As the Progressive Conservative party continues to scramble in the wake of Olive Crane’s imminent resignation as party leader, PC president Blake Doyle says he is confident the party will soon have a strong interim leader in place.
The party has been the focus of much attention over the last several weeks, especially after Crane announced last month she is quitting as party leader, but staying on as Opposition leader.
Many within the party did not know these two roles could be separated, and this has been the cause of much confusion and upset among some members, notably those who did not support Crane’s leadership.
Many are concerned this will mean there will be two PC leaders going forward — an Opposition leader (Crane) and an interim party leader — and question which one would be the proper representative of the membership.
Doyle says he has fielded many questions from members on this issue.
“It has created quite a bit of interest in the party dynamics and the party constitution and I think the process is very good because it has demonstrated that we do have an organized structure to deal with these unforeseen circumstances,” he said.
The next hurdle for the party to overcome is getting an interim leader in place.
The interim leader must be chosen within 30 days of Crane’s resignation. Any member in good standing can put their name forward for this position, but if more than one person does, the final decision will be made via election by the members of the party executive and the five elected MLAs.
Doyle said Wednesday the executive has asked the other four PC MLAs to consider serving as interim leader. But so far none have said whether they are interested.
If none of them do put their name forward, the interim leader could be an unelected party member.
“At this point, we haven’t had a conversation about who would will fill that position and the position is currently not vacated yet, so we cannot have a vote seeking that replacement,” Doyle said.
Doyle was cautious when answering The Guardian’s questions Wednesday, citing concerns over possibly generating confusion among the membership.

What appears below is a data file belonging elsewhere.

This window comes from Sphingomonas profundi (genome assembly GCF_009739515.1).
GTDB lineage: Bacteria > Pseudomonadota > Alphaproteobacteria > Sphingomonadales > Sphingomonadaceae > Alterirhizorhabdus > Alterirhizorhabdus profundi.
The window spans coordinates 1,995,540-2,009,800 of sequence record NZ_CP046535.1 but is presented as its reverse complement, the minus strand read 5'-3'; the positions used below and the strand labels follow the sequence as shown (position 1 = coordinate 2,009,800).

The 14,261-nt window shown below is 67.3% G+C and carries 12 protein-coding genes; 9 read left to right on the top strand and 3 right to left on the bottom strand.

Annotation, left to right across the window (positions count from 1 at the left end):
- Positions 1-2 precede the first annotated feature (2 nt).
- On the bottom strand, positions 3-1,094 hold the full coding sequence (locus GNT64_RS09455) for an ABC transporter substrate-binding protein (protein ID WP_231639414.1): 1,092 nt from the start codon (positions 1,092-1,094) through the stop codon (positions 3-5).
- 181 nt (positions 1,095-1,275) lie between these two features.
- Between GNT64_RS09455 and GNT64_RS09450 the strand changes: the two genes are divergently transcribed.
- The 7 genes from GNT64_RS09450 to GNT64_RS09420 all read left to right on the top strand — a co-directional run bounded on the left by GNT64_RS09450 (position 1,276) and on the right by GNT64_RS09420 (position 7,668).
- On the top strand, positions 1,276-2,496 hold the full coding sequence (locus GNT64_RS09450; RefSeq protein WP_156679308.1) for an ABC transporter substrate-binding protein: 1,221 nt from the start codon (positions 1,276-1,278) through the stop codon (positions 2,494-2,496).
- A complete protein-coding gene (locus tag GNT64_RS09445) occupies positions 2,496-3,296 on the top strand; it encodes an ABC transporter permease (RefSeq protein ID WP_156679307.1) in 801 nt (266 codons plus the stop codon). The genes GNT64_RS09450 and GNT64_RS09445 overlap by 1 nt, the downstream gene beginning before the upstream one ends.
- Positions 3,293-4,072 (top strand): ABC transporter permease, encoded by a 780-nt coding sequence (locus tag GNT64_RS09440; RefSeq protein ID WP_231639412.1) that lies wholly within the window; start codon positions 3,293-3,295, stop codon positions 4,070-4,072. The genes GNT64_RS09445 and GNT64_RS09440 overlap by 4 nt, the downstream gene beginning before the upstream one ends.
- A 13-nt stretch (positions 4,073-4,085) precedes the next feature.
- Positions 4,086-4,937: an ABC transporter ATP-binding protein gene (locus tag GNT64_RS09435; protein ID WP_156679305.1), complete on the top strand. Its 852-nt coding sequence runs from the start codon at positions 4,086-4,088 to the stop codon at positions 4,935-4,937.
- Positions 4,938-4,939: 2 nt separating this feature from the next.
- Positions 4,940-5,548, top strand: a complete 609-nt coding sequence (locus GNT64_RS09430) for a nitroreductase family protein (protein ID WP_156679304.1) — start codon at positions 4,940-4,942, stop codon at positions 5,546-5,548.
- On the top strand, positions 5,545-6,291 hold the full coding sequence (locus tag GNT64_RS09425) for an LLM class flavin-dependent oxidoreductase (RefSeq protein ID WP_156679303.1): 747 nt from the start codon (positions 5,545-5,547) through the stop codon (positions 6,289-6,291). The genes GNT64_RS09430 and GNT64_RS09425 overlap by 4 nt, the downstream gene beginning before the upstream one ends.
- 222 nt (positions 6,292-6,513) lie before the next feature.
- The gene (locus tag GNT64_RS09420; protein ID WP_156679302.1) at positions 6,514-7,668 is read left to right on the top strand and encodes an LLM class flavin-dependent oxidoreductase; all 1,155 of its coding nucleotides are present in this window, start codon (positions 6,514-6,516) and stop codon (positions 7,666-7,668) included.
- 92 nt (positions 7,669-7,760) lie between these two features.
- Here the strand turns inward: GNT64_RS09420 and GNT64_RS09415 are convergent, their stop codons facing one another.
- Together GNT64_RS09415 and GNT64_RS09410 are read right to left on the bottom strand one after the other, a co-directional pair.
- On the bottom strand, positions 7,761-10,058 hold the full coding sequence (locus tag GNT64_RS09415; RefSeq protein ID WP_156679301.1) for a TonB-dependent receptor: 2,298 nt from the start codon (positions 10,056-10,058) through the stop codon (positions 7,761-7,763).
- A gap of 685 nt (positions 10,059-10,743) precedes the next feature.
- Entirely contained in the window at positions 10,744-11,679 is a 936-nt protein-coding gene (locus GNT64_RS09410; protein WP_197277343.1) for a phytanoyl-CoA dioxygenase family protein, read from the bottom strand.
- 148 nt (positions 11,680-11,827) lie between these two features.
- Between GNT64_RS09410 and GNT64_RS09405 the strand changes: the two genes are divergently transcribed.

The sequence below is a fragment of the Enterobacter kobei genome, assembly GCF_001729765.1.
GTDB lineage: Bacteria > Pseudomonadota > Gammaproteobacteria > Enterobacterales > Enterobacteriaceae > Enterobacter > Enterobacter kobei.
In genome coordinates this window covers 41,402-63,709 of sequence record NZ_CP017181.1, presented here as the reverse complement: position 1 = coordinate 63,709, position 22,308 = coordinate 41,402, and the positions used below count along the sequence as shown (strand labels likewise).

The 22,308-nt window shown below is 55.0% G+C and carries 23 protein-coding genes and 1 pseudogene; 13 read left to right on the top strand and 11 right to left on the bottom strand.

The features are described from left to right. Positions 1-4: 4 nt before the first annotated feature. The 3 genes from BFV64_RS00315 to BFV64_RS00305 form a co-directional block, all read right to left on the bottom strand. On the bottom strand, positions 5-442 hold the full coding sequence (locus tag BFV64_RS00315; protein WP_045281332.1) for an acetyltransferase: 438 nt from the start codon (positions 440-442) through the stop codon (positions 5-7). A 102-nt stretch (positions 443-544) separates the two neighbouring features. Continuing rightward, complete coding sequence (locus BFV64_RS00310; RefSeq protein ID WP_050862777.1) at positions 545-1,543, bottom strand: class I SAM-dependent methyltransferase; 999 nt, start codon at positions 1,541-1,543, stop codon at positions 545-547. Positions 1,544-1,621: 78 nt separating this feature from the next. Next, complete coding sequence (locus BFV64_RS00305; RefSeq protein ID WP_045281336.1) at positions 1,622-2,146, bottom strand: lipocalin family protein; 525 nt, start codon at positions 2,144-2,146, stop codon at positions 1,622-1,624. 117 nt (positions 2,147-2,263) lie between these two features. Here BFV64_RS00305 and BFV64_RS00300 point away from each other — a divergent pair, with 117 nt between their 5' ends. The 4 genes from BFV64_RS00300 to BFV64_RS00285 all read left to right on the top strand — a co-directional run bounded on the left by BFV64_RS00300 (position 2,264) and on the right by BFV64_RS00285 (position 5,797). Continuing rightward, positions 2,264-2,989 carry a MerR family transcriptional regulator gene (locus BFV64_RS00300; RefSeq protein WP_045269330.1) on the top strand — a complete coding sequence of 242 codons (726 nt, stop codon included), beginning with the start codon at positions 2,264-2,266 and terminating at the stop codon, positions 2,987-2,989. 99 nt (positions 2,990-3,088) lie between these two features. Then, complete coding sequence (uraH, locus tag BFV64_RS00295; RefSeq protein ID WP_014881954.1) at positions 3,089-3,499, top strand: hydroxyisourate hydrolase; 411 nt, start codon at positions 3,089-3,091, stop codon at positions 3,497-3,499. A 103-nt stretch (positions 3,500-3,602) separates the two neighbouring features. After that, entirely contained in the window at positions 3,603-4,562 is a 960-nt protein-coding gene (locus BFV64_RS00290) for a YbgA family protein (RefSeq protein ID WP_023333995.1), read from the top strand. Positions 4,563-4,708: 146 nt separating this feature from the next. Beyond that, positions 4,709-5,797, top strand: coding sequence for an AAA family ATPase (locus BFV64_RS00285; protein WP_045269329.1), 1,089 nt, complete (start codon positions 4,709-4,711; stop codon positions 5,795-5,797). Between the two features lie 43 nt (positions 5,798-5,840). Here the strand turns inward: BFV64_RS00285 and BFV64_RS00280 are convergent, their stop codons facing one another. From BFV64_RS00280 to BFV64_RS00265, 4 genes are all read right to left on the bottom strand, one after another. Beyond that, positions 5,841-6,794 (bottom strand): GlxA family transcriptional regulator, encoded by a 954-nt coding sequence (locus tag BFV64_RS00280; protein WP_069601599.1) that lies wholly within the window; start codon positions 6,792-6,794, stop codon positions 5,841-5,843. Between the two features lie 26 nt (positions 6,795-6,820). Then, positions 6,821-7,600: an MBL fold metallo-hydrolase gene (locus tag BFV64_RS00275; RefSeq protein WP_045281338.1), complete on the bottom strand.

But sources have told The Guardian the executive and other members of the party have expressed frustration at the media spotlight that has been shone on the party and its inner processes and meetings in recent weeks.
Sources have also told The Guardian many members believe Crane is causing ongoing division within the party by staying on as Opposition leader while not being willing to serve as interim leader.
Crane said in December she is doing this to ensure continuity in the legislature as the party undergoes its processes to select a new leader.
But that hasn’t stopped some members from suggesting she wants to keep the Opposition leader job in order to retain the higher salary and government-sponsored vehicle.
Doyle did not discuss the situation involving Crane, except to say he is confident the party will move forward stronger from the current situation. He admitted it is not what he envisioned when he put his name forward for the presidency.
But he said he is committed to the party and will work to help it through this time of transition.
“I am 100 per cent up for this challenge,” Doyle said.
“I feel we have a great plan to move the party forward and that the association is absolutely moving forward.
He added details about the leadership convention have not yet been discussed or determined by the party executive.